Today is International Women’s Day, and although gender equality and inclusion should be on the agenda every day of the year, we will pay some extra attention today to the women in and of Buddhism.
International Women’s Day is a celebration, the day when women of all backgrounds are recognized and celebrated for their achievements. It is also a day for renewing the global fight for women’s rights and participation in society, for equality, and for inclusion.
Today, almost a 110 years since the first International Women’s Day, the campaign theme is “Press for Progress.” We have much to celebrate, but also much more still to achieve. And after a year that included the 15th Sakyaditha conference in Hong Kong, and the #MeToo and #TimesUp movements, which continue to gain ground across the globe, women all over the world—from Asia and the Americas, to Europe, the Middle East, and Africa—are asking for attention, sometimes even taking to the streets to #PressforProgress, reminding everyone that they are here and ready to stand up for what is right.
Here at Buddhistdoor Global we thoroughly believe that when women are given equality, opportunity, and inclusion, it is not just women that are uplifted, men are also elevated, and by extension society as a whole. In order to grow toward “progress” as a community and as a sangha, we need women, both monastic and lay, as teachers and students, just as much as we need men. We need to work together and to listen to each other.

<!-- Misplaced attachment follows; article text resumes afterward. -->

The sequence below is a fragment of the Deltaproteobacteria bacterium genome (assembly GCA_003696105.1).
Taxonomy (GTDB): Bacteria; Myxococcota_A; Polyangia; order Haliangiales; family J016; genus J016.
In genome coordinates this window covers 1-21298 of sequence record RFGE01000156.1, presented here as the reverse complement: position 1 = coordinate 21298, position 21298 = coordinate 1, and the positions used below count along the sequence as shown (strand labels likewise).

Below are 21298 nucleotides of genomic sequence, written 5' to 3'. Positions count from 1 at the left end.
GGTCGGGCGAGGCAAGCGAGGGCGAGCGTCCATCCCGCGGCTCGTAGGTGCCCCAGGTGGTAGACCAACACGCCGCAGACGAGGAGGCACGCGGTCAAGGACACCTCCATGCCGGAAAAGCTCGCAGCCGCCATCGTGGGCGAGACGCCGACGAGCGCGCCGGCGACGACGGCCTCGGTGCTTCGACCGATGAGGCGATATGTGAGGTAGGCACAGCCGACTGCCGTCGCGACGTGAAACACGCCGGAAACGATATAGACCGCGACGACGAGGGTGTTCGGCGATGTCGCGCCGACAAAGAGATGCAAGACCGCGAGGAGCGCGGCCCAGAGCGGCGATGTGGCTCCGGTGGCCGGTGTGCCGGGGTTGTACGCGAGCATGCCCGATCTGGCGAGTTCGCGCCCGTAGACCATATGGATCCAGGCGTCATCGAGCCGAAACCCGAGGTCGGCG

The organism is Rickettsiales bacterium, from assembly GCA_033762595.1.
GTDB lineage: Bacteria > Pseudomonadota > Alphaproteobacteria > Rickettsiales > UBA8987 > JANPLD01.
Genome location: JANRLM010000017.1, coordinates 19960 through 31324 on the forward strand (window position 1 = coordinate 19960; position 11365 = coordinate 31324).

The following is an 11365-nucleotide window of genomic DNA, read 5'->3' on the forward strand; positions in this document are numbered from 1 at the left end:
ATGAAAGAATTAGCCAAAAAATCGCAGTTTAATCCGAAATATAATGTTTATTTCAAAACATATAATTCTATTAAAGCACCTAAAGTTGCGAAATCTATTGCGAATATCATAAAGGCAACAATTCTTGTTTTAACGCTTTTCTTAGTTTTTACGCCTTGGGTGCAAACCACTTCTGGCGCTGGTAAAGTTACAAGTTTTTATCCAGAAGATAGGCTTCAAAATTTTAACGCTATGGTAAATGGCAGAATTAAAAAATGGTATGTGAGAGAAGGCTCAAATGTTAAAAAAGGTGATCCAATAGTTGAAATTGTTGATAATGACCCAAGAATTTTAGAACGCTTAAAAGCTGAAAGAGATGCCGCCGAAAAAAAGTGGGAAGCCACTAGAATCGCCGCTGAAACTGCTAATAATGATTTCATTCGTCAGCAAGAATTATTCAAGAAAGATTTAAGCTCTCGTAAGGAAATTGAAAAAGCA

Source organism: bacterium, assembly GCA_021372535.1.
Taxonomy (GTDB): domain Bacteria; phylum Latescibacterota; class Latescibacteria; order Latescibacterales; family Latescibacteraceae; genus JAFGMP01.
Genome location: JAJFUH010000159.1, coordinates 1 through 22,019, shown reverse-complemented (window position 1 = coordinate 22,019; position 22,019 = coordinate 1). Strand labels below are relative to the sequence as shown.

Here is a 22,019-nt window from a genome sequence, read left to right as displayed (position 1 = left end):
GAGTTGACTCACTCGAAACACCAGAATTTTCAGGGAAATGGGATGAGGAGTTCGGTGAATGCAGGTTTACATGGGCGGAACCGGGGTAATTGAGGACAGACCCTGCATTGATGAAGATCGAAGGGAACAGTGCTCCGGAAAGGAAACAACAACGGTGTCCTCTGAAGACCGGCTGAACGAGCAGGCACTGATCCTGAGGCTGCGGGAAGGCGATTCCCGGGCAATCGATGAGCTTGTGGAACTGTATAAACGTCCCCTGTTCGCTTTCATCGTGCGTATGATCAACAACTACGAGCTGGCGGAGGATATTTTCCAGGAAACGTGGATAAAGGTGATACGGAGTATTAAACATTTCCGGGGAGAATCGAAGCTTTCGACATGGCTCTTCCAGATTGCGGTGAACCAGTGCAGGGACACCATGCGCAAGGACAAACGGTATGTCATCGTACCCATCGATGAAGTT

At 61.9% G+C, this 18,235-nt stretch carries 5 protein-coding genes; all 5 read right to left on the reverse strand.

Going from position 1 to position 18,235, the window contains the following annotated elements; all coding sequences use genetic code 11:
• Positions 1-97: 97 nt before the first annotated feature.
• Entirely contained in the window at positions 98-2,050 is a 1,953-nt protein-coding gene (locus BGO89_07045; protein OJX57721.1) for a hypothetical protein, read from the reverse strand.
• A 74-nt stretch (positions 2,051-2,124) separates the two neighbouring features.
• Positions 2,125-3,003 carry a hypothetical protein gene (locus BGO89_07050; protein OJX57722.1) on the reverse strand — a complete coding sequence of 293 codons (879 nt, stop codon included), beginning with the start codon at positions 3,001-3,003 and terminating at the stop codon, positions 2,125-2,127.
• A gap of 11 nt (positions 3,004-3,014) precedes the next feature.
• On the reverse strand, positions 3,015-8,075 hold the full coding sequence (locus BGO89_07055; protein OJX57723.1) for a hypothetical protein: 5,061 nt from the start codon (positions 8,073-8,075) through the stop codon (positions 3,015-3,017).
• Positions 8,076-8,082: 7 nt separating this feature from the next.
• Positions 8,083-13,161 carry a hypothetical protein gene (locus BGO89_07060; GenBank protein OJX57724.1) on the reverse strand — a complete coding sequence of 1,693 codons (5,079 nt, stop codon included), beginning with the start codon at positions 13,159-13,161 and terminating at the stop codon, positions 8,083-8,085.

Buddhistdoor Global, and many other Buddhist media organizations, are working hard to ensure a truly authentic, authoritative, and honest representation of Buddhist women on our platform. And this year, we are seeking to up the ante: our 2018 Special Issue, to be launched later this month, will focus on the Voices of Buddhist Women, aiming to represent the story of the Women of Buddhism—of all traditions, of all ethnicities, and all ages, lay and monastic. It is about their journey, their struggle, and their insights, told in their own voices.
We have come a long way, but the road to inclusion and equality in the Buddhist world (and beyond) is still a long one. But with the continuous efforts of men and women all over the world, we are taking small steps every day. Sticking to the celebratory (and somewhat defiant) character of the day, we have decided to spotlight some of our articles written by or featuring Buddhist women setting examples, challenging the status quo, and giving a face to the gender gap in the Buddhist world; celebrating their achievements.